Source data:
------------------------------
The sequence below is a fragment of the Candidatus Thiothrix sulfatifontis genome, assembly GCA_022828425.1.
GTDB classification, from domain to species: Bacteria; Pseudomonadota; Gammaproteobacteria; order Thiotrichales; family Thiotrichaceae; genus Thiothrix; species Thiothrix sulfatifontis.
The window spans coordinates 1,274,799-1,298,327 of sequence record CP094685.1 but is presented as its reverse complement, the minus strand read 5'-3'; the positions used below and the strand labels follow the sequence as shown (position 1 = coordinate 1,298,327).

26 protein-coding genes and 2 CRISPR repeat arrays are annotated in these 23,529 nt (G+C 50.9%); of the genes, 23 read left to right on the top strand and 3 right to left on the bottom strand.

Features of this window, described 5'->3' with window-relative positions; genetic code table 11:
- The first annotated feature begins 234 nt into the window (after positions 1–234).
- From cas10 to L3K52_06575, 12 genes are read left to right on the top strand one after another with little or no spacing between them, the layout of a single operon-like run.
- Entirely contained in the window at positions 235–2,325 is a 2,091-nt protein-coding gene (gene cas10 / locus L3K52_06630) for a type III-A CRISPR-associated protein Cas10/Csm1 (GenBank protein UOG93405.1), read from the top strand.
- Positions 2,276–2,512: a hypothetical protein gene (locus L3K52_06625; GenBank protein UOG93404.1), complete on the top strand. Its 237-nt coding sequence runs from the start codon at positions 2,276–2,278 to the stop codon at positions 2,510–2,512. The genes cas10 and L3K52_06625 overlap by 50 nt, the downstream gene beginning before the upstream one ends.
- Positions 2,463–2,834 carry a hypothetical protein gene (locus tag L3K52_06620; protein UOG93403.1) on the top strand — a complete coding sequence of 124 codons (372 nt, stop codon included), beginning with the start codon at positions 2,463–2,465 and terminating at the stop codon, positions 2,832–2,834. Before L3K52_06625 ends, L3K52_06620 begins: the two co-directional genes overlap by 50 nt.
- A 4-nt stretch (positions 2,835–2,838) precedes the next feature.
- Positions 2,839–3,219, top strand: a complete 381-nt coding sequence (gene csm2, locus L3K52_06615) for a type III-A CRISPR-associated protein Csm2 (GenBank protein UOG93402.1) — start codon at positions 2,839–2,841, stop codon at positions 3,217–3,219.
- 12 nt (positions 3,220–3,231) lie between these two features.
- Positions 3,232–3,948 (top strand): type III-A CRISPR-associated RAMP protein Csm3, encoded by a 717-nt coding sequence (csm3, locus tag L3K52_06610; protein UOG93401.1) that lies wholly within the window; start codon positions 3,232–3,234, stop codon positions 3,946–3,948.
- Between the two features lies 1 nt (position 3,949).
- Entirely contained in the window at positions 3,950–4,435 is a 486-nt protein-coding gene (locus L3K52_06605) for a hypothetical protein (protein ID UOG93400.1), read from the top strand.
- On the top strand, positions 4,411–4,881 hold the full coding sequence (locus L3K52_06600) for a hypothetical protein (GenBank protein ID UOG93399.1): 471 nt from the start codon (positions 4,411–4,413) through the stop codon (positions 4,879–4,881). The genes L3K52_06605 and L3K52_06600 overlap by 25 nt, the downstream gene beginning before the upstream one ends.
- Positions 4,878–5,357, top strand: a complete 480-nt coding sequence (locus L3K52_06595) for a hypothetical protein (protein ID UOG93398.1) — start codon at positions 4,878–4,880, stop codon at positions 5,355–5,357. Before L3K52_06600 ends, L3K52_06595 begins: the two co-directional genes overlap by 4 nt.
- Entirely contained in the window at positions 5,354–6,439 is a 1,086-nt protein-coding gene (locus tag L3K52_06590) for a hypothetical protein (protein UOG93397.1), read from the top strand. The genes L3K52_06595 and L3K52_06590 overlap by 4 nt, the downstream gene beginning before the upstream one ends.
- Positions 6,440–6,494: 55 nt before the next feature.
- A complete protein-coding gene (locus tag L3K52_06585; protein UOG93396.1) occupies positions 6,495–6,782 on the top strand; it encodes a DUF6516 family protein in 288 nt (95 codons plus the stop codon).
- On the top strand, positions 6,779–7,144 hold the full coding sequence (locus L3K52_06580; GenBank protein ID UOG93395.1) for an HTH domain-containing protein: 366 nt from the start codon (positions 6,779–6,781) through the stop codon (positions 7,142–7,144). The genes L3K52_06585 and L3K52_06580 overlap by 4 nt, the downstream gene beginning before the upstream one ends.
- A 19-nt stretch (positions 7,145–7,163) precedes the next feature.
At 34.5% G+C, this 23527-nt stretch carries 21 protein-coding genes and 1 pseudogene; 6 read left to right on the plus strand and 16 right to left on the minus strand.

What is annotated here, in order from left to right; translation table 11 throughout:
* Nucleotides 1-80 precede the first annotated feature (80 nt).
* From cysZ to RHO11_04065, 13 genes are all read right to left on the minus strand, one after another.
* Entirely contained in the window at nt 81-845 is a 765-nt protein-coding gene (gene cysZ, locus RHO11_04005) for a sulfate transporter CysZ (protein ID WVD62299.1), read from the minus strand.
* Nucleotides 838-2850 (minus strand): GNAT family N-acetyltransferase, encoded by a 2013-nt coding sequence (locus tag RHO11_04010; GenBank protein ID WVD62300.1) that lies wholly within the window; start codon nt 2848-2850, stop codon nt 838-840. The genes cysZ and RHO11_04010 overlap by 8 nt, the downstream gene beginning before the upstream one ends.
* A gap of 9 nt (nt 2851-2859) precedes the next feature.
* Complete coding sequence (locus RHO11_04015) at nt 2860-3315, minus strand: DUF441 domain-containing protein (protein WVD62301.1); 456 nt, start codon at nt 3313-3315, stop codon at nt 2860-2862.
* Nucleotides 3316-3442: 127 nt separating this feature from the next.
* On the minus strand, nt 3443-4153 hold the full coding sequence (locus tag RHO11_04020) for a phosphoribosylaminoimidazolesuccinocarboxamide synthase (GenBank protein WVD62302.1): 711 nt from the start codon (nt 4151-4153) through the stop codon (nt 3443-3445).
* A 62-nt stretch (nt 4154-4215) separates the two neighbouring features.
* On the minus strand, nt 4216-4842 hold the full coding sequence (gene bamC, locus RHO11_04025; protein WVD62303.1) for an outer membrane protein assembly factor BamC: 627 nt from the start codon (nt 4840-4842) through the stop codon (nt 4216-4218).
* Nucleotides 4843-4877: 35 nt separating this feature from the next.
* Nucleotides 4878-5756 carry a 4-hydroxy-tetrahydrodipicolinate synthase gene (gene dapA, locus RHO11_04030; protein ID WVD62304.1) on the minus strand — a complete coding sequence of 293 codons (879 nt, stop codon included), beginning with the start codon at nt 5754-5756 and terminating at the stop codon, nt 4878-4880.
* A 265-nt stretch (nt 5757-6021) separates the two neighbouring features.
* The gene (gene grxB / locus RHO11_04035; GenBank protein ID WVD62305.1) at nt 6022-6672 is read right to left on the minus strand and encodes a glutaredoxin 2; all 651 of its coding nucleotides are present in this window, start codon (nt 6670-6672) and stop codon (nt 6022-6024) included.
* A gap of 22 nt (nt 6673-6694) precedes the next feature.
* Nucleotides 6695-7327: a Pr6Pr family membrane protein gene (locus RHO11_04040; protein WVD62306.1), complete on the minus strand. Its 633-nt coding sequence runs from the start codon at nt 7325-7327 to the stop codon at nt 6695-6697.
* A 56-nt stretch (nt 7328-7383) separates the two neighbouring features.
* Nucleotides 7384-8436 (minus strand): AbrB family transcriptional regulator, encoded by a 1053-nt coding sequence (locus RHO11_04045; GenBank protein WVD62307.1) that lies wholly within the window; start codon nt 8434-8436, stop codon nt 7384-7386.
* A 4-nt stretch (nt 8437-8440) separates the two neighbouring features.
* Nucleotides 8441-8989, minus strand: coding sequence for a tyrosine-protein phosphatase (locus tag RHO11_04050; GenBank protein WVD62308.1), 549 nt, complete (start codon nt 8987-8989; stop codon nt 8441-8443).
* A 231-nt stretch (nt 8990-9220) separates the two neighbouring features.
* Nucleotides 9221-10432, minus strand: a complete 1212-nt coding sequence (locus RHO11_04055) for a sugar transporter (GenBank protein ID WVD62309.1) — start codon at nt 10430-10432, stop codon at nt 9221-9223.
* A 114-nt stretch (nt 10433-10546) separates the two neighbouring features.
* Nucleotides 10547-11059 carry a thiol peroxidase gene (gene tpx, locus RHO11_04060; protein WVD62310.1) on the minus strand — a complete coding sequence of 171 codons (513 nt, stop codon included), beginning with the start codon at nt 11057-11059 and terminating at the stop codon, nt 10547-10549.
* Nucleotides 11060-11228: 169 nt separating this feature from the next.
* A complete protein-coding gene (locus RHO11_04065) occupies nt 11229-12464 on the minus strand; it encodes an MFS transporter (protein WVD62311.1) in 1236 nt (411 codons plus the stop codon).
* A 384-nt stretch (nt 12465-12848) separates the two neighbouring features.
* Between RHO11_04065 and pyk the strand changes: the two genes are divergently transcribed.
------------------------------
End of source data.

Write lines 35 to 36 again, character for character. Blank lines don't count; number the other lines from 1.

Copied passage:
* On the minus strand, nt 4216-4842 hold the full coding sequence (gene bamC, locus RHO11_04025; protein WVD62303.1) for an outer membrane protein assembly factor BamC: 627 nt from the start codon (nt 4840-4842) through the stop codon (nt 4216-4218).
* Nucleotides 4843-4877: 35 nt separating this feature from the next.